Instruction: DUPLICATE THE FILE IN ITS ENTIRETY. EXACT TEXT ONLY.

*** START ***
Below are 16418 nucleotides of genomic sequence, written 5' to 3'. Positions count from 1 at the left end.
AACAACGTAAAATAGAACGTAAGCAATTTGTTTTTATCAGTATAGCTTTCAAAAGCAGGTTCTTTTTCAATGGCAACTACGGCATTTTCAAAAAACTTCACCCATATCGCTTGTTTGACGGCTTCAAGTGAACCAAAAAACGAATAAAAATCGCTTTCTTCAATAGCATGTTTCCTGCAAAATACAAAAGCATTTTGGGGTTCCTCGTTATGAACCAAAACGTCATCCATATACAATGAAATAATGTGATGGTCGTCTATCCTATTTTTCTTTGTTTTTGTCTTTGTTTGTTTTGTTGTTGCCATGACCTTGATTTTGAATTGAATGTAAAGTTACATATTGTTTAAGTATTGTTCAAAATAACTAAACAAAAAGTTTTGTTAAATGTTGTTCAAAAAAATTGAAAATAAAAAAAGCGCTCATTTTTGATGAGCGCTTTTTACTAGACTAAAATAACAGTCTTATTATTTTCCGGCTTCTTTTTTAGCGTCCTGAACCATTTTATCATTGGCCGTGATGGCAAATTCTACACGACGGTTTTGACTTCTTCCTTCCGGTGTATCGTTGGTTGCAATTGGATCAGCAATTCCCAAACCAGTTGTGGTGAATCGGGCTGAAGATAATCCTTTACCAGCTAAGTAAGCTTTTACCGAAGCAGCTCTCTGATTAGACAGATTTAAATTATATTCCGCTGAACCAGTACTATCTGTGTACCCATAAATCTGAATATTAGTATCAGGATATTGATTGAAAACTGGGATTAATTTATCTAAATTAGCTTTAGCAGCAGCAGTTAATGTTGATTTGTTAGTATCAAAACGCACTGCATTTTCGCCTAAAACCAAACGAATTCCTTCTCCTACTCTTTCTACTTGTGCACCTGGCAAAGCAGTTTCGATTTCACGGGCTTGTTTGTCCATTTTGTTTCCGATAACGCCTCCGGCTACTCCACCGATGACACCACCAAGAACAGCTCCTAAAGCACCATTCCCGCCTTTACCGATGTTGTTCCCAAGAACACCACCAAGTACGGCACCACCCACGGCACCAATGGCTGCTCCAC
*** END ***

Below are 16418 nucleotides of genomic sequence, written 5' to 3'. Positions count from 1 at the left end.
AACAACGTAAAATAGAACGTAAGCAATTTGTTTTTATCAGTATAGCTTTCAAAAGCAGGTTCTTTTTCAATGGCAACTACGGCATTTTCAAAAAACTTCACCCATATCGCTTGTTTGACGGCTTCAAGTGAACCAAAAAACGAATAAAAATCGCTTTCTTCAATAGCATGTTTCCTGCAAAATACAAAAGCATTTTGGGGTTCCTCGTTATGAACCAAAACGTCATCCATATACAATGAAATAATGTGATGGTCGTCTATCCTATTTTTCTTTGTTTTTGTCTTTGTTTGTTTTGTTGTTGCCATGACCTTGATTTTGAATTGAATGTAAAGTTACATATTGTTTAAGTATTGTTCAAAATAACTAAACAAAAAGTTTTGTTAAATGTTGTTCAAAAAAATTGAAAATAAAAAAAGCGCTCATTTTTGATGAGCGCTTTTTACTAGACTAAAATAACAGTCTTATTATTTTCCGGCTTCTTTTTTAGCGTCCTGAACCATTTTATCATTGGCCGTGATGGCAAATTCTACACGACGGTTTTGACTTCTTCCTTCCGGTGTATCGTTGGTTGCAATTGGATCAGCAATTCCCAAACCAGTTGTGGTGAATCGGGCTGAAGATAATCCTTTACCAGCTAAGTAAGCTTTTACCGAAGCAGCTCTCTGATTAGACAGATTTAAATTATATTCCGCTGAACCAGTACTATCTGTGTACCCATAAATCTGAATATTAGTATCAGGATATTGATTGAAAACTGGGATTAATTTATCTAAATTAGCTTTAGCAGCAGCAGTTAATGTTGATTTGTTAGTATCAAAACGCACTGCATTTTCGCCTAAAACCAAACGAATTCCTTCTCCTACTCTTTCTACTTGTGCACCTGGCAAAGCAGTTTCGATTTCACGGGCTTGTTTGTCCATTTTGTTTCCGATAACGCCTCCGGCTACTCCACCGATGACACCACCAAGAACAGCTCCTAAAGCACCATTCCCGCCTTTACCGATGTTGTTCCCAAGAACACCACCAAGTACGGCACCACCCACGGCACCAATGGCTGCTCCAC